Best Reads for 2013 are Independently Published

January 13, 2014

 

I can’t let the new year get away from me without sharing a few of my favorite books for 2013. All of these books, coincidently, are part of the growing market of works published independently and not through major publishing houses. They are adult novels rather than YA. I guess that’s because I haven’t been drawn to specific young adult novels recently, but I’m always looking.

 

Here are a couple of my favorite reads.

 

From Tears to Triumph: My Journey to the House of Hope

Author: Linda Bello-Ruiz      Linda Bellw-Ruiz 2

 

This is one of the most gripping and inspirational memoirs I have read. It has every quality that makes a page-turner a page-turner—love, loss, betrayal, redemption and renewal, to name a few. I had to remind myself as I read along that this is a true story and not a novel.

 

Ms. Bello-Ruiz’s journey begins as a rebellious teenager who hooks up with a dangerous drug-using pimp, barely escaping with her life. She becomes part of a controversial religious commune. Ironically, it’s in the commune that she awakens to her full, independent (no brain washing that I could discern), religious potential and where she is guided to move to Central America to rescue teen girls from a life of prostitution.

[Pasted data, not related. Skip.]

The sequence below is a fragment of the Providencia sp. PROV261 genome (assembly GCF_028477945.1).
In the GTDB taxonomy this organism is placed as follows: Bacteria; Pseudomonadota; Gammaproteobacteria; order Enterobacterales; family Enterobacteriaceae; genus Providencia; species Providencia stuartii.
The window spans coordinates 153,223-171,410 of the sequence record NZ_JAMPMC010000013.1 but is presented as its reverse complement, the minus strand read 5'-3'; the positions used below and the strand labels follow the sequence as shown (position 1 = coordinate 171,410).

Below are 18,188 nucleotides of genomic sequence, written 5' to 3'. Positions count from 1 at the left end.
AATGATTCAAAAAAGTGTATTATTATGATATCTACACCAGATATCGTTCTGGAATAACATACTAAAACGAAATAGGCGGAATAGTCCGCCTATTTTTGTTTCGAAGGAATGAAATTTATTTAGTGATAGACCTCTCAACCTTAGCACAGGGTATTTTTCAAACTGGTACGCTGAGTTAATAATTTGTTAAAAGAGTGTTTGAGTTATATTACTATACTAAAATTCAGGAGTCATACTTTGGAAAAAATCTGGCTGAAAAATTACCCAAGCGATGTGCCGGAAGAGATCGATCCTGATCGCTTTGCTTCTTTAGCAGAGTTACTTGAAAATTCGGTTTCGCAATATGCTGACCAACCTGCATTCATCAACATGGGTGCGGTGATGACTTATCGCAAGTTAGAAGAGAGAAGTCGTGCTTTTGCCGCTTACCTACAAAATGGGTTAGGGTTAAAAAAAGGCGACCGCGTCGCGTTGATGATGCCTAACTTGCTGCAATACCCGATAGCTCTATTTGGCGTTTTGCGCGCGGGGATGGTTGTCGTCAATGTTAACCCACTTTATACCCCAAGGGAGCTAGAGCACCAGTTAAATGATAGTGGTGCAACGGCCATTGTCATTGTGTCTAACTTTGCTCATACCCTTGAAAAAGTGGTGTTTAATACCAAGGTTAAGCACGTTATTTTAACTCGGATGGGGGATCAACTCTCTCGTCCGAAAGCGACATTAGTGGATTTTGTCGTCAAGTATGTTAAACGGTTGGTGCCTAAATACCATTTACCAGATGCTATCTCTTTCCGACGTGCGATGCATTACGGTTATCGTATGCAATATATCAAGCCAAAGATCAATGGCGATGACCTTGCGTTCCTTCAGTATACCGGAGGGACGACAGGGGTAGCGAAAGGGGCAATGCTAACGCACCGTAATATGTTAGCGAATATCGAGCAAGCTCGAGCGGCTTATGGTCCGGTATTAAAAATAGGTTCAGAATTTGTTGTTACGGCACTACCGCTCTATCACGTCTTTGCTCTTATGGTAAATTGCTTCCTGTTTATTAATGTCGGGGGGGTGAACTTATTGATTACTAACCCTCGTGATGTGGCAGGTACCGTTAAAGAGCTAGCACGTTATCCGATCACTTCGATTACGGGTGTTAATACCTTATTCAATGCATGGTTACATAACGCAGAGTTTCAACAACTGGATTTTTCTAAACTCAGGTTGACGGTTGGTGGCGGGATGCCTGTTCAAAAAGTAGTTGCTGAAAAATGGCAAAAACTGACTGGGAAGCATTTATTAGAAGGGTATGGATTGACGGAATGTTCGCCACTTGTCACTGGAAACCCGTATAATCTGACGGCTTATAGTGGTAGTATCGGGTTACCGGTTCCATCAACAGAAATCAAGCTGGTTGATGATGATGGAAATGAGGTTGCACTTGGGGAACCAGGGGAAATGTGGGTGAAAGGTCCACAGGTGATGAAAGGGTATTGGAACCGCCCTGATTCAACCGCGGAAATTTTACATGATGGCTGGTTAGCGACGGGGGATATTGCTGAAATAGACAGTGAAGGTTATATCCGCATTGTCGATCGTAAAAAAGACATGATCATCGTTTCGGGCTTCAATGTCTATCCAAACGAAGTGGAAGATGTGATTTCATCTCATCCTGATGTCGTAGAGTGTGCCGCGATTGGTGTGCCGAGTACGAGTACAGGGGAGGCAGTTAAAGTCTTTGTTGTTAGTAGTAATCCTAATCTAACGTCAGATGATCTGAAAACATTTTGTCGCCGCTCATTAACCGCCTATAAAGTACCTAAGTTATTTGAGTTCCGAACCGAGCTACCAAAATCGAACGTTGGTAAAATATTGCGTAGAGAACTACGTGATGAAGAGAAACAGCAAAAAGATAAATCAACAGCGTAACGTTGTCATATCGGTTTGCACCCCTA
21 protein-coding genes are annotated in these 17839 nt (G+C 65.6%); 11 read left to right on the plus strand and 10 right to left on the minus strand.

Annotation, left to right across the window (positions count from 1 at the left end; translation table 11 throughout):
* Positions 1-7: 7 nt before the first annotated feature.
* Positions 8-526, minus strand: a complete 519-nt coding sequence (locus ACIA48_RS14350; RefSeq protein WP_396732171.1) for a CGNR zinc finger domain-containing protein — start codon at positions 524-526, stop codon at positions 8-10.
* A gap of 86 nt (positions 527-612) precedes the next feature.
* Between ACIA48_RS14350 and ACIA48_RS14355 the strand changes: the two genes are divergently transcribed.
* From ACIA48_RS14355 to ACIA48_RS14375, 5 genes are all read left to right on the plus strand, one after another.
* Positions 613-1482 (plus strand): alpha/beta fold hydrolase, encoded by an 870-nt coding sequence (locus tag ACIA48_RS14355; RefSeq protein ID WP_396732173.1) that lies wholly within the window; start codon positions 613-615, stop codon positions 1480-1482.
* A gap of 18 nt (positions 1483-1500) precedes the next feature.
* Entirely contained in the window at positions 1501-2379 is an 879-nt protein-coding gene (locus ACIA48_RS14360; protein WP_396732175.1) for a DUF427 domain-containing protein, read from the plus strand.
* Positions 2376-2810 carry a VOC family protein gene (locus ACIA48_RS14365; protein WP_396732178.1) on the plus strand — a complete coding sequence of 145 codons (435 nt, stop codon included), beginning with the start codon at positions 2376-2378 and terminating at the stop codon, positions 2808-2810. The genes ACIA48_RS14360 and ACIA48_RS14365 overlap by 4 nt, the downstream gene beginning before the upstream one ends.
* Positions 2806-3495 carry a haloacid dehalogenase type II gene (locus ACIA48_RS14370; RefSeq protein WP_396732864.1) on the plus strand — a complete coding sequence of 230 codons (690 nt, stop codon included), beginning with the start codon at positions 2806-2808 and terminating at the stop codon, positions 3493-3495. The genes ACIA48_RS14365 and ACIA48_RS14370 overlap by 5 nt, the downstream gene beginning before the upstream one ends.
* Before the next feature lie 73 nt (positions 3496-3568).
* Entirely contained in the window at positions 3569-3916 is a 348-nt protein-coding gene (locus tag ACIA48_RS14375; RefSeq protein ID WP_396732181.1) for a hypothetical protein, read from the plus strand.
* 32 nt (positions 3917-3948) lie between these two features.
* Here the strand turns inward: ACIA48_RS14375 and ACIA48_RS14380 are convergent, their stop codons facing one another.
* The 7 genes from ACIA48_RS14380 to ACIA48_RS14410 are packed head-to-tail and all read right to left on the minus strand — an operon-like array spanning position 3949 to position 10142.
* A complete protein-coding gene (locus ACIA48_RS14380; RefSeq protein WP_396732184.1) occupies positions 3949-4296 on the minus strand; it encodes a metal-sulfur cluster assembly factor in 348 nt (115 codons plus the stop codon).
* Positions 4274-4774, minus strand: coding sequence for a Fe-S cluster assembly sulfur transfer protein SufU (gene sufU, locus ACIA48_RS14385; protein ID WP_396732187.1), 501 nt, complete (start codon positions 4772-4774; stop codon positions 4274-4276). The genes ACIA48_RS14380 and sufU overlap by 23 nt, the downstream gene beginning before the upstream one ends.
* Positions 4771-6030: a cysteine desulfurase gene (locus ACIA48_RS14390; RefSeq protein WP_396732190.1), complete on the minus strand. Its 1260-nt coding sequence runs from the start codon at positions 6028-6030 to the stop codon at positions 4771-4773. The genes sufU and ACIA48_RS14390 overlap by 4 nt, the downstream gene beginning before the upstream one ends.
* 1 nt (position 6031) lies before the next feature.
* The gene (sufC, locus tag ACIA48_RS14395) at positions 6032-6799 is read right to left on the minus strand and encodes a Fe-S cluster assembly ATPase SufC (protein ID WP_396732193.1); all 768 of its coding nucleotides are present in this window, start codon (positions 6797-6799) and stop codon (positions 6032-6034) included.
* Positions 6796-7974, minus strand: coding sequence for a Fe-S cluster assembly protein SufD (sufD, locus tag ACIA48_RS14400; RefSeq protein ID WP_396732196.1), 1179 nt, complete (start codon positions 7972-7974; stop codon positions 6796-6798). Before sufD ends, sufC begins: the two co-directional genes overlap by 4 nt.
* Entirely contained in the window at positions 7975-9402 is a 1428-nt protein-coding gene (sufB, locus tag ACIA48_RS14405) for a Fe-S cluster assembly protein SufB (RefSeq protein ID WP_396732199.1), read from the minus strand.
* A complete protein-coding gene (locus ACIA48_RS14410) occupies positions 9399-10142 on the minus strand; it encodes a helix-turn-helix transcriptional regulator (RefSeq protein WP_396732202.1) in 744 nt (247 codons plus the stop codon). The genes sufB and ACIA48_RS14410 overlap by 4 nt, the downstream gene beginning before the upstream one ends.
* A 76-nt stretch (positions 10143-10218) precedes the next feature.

The thing I love about this woman’s story, and what I will keep in my heart always, is her unwavering faith and dedication to God and God’s guidance, even in the darkest of times. This memoir is enough to inspire even the most cynical reader—which, I admit, I’m not.

 

Drawings in Sand

Author: Yvonne Spence  Drawings in Sand 2

 

Drawings in Sand is literature at its finest. It is the story of Stella Noble, a hapless alcoholic who is haunted by her childhood and unable to move forward in her present. Stella is a character that is at once frustrating and sympathetic. We root for her to take hold of her life, to be the responsible adult and mother we know she can be. And we wring our hands when, once again, she chooses to go down the rabbit hole, glass in hand.

 

Spence is a wonderful writer. Her prose is hauntingly beautiful and lyrical, but not so much that we get bogged down in literature for literature’s sake. Her story telling abilities match her writing expertise so that Stella’s story keeps us hooked from start to finish.

 

My one regret is that the novel is available in e-books only, at least for the moment. I look forward to the time I can recommend it to my non-techie friends and can place a copy in my own library.

 

Next week, I’ll look at

Horse at the Corner Post: Our Divine Journey by Denise Lee Branco

and Between Now and Forever by Margaret Duarte.

 

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